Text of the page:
This may be an illustration of how you dealt with sexual urges. Or how you felt when your parent’s denied you something you wanted to do. Or share a  story with her about your teen years.

In this way you are insha’Allah opening up the door of communication with her. By sharing yourself and how you felt when you were her age. 

By sharing oneself as a parent and also expressing empathy based on these experiences, you may help her to feel closer to you. And open up more about her relationships with boys, what she is feeling.

How to Deal with My Disobedient Daughter? - About Islam

This will help facilitate a “working” relationship in that she may be more willing to listen to your advice’s. As you are approaching her as not only her mom but as her “friend” as well. 

Approach her viewpoint

When we look at this concept and approach from her viewpoint, often times a young adult will be more readily able to accept advice and guidance from friends than from parents.

One of the reason’s being is that often times they feel parents just do not understand nor can they ever comprehend how they feel. 

Insha’Allah, once your daughter begins to see you in this new role of trusted friend and confidant rather than just a punitive role, she will begin to reflect on the wisdom, Islamic values and things you have been through,  and she will start to change her behaviors.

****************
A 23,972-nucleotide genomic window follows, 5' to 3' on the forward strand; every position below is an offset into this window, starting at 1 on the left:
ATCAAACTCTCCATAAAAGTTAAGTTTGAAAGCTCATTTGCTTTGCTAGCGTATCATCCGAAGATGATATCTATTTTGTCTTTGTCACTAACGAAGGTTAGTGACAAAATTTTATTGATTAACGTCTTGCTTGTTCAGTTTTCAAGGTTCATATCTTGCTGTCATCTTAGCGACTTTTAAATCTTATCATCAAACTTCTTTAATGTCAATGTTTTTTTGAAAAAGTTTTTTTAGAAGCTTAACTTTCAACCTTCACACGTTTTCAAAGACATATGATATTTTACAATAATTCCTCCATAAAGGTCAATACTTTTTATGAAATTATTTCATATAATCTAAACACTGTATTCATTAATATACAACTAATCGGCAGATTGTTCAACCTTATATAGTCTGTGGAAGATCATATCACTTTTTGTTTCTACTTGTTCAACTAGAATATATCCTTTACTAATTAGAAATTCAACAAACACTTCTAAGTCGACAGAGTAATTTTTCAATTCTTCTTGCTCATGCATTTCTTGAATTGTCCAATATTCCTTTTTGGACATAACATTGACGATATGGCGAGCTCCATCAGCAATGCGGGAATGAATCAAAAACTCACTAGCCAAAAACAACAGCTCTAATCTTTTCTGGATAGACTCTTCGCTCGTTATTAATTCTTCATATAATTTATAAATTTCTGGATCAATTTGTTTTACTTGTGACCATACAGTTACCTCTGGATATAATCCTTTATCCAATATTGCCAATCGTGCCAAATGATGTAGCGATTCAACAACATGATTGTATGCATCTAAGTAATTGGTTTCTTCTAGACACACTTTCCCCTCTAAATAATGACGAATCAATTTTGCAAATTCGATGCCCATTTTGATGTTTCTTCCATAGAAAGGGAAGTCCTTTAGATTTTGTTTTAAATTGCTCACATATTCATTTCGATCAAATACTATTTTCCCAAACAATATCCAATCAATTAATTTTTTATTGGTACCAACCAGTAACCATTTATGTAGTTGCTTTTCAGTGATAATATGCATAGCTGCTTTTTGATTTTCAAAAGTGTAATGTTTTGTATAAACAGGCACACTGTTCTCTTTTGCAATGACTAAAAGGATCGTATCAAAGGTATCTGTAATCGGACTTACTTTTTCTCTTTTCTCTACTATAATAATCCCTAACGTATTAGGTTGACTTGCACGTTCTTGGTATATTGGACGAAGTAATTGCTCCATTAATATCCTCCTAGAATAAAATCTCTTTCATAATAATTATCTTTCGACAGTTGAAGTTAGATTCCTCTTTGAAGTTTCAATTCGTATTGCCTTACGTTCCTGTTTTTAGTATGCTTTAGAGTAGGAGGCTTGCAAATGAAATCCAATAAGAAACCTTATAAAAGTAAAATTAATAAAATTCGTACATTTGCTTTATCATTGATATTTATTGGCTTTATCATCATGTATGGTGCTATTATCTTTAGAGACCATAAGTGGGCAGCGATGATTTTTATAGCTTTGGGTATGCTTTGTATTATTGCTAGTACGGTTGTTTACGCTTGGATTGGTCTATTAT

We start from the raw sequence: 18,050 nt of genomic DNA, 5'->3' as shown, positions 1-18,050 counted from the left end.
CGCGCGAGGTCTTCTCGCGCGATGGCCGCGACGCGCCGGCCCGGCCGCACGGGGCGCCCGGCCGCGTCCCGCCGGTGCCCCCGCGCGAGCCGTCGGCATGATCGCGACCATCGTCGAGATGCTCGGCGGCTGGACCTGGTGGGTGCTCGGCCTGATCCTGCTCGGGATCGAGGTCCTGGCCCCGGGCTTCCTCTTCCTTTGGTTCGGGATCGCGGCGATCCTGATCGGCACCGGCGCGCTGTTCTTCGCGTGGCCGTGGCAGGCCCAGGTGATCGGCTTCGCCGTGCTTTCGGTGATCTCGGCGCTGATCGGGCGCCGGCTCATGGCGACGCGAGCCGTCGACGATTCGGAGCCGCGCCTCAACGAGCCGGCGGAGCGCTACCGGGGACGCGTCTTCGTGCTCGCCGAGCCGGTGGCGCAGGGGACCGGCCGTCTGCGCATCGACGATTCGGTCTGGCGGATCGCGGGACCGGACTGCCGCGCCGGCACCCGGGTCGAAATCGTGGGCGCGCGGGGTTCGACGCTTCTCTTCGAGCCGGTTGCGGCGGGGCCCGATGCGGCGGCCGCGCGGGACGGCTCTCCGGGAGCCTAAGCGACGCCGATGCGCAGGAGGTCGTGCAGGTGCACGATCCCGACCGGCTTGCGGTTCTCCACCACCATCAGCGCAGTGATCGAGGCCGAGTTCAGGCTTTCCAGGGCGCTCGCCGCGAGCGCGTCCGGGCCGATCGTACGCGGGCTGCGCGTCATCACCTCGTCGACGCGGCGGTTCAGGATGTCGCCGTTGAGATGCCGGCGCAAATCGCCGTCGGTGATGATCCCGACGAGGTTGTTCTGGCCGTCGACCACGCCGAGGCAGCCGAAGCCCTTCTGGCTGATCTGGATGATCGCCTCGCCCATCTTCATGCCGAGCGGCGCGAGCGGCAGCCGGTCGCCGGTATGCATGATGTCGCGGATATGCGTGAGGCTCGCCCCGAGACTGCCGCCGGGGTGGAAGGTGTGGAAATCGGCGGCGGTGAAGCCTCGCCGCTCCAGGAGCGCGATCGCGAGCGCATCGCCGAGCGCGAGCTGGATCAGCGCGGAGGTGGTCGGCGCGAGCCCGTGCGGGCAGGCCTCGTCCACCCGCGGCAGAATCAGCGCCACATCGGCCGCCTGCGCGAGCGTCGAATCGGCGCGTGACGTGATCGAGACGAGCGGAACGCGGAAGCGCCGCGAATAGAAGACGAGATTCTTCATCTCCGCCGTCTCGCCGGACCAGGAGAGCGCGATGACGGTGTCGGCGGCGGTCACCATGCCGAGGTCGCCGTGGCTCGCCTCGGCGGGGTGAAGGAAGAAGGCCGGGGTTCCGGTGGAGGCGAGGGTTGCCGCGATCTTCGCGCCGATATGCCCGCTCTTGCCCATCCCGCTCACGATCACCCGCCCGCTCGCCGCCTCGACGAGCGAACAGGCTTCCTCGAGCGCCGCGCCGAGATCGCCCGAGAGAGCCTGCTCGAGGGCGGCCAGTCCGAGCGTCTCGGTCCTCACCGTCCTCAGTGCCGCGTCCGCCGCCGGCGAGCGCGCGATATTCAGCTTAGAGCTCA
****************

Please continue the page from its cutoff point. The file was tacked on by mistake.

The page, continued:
By illustrating that you can not only be a good mother but also a good friend. Insha’Allah in time your daughter will become more restrained in regards to her interactions with boys.

Set your rules

As the home your daughter lives in belongs to you and your husband, your daughter does have the obligation to follow the rules of the home.

While this is not inferring that you are in a position to make choices for her or impose your choices on her as she is a young adult and Islamically she must now make her own choices, you do however have the right to be respected and household rules followed. This should be made very clear to her. 

While it may sound like a contradiction, in fact, it is not.  While she cannot be forced to do anything at this age, she certainly must be held accountable for her actions that are against home rules.


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You can explain it to her in this way, for instance, if she were at her friend’s home I am sure it would be unthinkable to her to swear at her friends’ mother or to break one of their home rules. The same responsibility goes for her home. 

She is to conduct herself in a respectful manner. You may also want to explain to her that as a young adult now, she has increased responsibilities for her actions.

Express your feeling

In discussing her swearing and disrespect, you may want to ask her if she speaks to her friends in such a manner. Also remind her of her Islamic duty to her parents to show respect and the consequences of not showing respect (sinful behavior).